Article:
Judging by the amount of questions from our clients regarding the impending Canadian Anti-Spam Legislation (CASL), there is some confusion relating to compliance. This legislation, which comes into effect July 1, is a little ambiguous, and our aim is to provide some clarity on how it will impact your business, what steps should be taken, and strategies to consider to ensure you are compliant.
There are three areas of regulation:
1. Commercial electronic messages (CEM)
- Not just email — includes text, sound, voice, and images
- Do not need to be exclusively commercial or have an expectation of profit (e.g. an email driving to a blog post with a soft sell/informational approach would also count)
2. Installation of computer programs
- Installing software on another person’s computer in the course of commercial activity
3. False representations
- Sender information, subject matter information, sender location, etc.
- Fundraising messages by a registered charity
- Response to an inquiry by individual engaged in commercial activity
- Emails to countries without spam legislation
- Some messages within and between businesses
- Messages as part of a product/service delivery/transaction
- Factual information (e.g. subscription/membership information)
- First CEM following a referral
Keep in mind emails that fall into these categories must still be CASL form compliant. This means they must contain sender/business name, mailing address, phone number, website, and unsubscribe option. Unsubscription mechanism must be free, easy, and take effect within 10 business days.
For all other messages, you will need express consent, implied consent, or “special” consent.
- Express consent
- Individual has physically checked a box or clicked a link to opt-in for future communications. This gives you the ability to communicate with them until they unsubscribe. In your request for express consent you must state your purpose, your name/contact information, and indicate that consent can be withdrawn
- Implied consent
- Existing business relationship (transactions within the past two years)
- Existing non-business relationship (inquiries within the past six months)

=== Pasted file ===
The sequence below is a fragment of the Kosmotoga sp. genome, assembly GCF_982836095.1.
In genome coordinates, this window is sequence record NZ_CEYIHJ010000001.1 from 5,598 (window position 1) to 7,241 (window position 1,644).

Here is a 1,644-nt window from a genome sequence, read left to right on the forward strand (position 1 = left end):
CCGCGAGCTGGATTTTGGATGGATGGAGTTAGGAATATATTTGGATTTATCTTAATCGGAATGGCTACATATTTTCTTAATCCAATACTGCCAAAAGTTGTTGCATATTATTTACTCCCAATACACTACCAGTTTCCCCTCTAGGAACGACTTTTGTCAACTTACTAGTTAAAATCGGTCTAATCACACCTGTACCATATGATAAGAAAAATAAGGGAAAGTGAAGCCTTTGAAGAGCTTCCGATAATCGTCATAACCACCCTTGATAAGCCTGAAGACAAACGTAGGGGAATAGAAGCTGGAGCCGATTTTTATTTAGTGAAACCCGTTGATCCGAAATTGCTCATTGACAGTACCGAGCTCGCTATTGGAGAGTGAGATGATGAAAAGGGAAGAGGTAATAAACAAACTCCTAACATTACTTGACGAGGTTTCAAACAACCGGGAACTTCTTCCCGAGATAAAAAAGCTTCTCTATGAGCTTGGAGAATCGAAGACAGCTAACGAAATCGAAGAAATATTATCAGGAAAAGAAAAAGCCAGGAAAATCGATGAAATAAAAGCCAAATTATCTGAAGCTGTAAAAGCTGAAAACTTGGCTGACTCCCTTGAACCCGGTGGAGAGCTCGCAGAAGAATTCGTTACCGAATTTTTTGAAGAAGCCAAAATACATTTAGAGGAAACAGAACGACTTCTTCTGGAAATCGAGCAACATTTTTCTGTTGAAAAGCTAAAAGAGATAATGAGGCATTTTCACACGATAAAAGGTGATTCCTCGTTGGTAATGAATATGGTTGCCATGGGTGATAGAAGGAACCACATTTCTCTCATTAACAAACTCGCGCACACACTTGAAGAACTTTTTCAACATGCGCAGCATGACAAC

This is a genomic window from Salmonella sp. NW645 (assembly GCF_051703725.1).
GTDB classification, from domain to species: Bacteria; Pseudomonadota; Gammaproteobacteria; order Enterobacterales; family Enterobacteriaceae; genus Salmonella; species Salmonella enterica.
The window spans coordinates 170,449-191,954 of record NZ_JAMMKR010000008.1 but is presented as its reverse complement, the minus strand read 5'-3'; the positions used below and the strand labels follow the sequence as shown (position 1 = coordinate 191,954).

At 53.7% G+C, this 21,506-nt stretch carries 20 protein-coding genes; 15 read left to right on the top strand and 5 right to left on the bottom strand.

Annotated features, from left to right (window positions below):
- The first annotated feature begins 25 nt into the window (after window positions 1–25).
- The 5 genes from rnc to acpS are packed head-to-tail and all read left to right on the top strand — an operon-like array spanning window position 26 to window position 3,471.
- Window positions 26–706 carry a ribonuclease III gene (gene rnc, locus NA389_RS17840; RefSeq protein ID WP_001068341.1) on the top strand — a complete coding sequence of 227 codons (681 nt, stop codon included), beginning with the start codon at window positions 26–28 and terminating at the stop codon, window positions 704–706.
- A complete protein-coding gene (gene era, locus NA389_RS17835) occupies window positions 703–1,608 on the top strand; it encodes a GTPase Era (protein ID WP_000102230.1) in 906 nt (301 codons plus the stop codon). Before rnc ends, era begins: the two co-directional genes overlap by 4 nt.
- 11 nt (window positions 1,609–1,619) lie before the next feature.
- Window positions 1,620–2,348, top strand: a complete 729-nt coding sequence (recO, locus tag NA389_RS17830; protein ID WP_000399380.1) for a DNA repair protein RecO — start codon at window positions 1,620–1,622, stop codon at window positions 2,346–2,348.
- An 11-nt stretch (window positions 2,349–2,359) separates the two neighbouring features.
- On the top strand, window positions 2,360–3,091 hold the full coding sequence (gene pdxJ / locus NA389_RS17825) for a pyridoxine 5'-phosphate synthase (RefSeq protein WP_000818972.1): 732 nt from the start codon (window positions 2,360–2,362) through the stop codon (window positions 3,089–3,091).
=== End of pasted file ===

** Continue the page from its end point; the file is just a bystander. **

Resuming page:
- Recipient’s email is conspicuously published (without disclaimer)
- “Special” consent
- Applies to lists purchased via a third party (list broker) and sharing contact lists. You must state your purpose, identify the business that originally obtained consent, and provide the option to unsubscribe from all third party emails. It gets a little tricky here as the onus is on the sender to confirm that consent exists and was obtained prior to sending the email. When dealing with list brokers, consider working in verbiage that alludes to this in contracts relating to third party email purchases
Emails must be CASL form compliant.
With serious financial implications for CASL violations, your best bet is to take a proactive approach:
- Pursue express consent
- For contact without implied by July 1, 2014
- For contacts with implied by July 1, 2017
- Update corporate email template to include form compliance
- Name/business name
- Mailing address
- Phone number/website
- Unsubscribe mechanism
- Develop process for documenting consent
- Business cards
- Conference registration
- Point of purchase
- Develop process to track consent and unsubscribes
- Date implied consent expires
- Last date of contact
- Review contracts with third party list suppliers to ensure they are compliant
OK, lots of information, but hopefully this provides some high-level understanding of CASL. For more detailed information, refer to the official CASL site (fightspam.gc.ca).
At Acart, we have high hopes for the Canadian email landscape post-July 1, 2014. The pressure is on to output quality. Ideally, we should start receiving emails that are better targeted to us and have higher quality content than ever before. Otherwise, it will become very difficult for businesses to keep their base opted in.